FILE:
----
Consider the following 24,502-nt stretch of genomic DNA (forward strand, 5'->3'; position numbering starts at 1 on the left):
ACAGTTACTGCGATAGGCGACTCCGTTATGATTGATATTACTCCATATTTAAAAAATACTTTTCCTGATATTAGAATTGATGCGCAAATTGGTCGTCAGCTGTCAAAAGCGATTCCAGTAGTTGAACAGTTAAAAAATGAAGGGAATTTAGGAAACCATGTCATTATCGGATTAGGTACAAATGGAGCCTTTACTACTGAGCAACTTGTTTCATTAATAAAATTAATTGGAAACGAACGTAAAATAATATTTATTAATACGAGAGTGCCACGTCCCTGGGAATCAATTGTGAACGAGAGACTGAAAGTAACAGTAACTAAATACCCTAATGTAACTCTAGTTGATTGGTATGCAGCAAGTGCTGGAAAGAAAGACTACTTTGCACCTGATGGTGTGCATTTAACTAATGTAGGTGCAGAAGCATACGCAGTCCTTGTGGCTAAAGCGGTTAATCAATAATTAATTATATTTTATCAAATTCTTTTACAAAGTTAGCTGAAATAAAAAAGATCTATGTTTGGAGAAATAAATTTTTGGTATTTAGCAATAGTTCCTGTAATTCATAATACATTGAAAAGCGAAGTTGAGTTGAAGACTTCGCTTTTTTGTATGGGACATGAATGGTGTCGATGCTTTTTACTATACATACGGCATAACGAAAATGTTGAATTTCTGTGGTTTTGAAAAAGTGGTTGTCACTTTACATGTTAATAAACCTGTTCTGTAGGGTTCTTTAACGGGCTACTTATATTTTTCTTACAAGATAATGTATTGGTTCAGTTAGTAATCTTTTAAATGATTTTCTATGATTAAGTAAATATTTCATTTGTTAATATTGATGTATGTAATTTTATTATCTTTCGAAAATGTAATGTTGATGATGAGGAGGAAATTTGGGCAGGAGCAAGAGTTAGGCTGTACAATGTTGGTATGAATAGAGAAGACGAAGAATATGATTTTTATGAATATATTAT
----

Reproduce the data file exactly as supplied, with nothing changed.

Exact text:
Consider the following 24,502-nt stretch of genomic DNA (forward strand, 5'->3'; position numbering starts at 1 on the left):
ACAGTTACTGCGATAGGCGACTCCGTTATGATTGATATTACTCCATATTTAAAAAATACTTTTCCTGATATTAGAATTGATGCGCAAATTGGTCGTCAGCTGTCAAAAGCGATTCCAGTAGTTGAACAGTTAAAAAATGAAGGGAATTTAGGAAACCATGTCATTATCGGATTAGGTACAAATGGAGCCTTTACTACTGAGCAACTTGTTTCATTAATAAAATTAATTGGAAACGAACGTAAAATAATATTTATTAATACGAGAGTGCCACGTCCCTGGGAATCAATTGTGAACGAGAGACTGAAAGTAACAGTAACTAAATACCCTAATGTAACTCTAGTTGATTGGTATGCAGCAAGTGCTGGAAAGAAAGACTACTTTGCACCTGATGGTGTGCATTTAACTAATGTAGGTGCAGAAGCATACGCAGTCCTTGTGGCTAAAGCGGTTAATCAATAATTAATTATATTTTATCAAATTCTTTTACAAAGTTAGCTGAAATAAAAAAGATCTATGTTTGGAGAAATAAATTTTTGGTATTTAGCAATAGTTCCTGTAATTCATAATACATTGAAAAGCGAAGTTGAGTTGAAGACTTCGCTTTTTTGTATGGGACATGAATGGTGTCGATGCTTTTTACTATACATACGGCATAACGAAAATGTTGAATTTCTGTGGTTTTGAAAAAGTGGTTGTCACTTTACATGTTAATAAACCTGTTCTGTAGGGTTCTTTAACGGGCTACTTATATTTTTCTTACAAGATAATGTATTGGTTCAGTTAGTAATCTTTTAAATGATTTTCTATGATTAAGTAAATATTTCATTTGTTAATATTGATGTATGTAATTTTATTATCTTTCGAAAATGTAATGTTGATGATGAGGAGGAAATTTGGGCAGGAGCAAGAGTTAGGCTGTACAATGTTGGTATGAATAGAGAAGACGAAGAATATGATTTTTATGAATATATTAT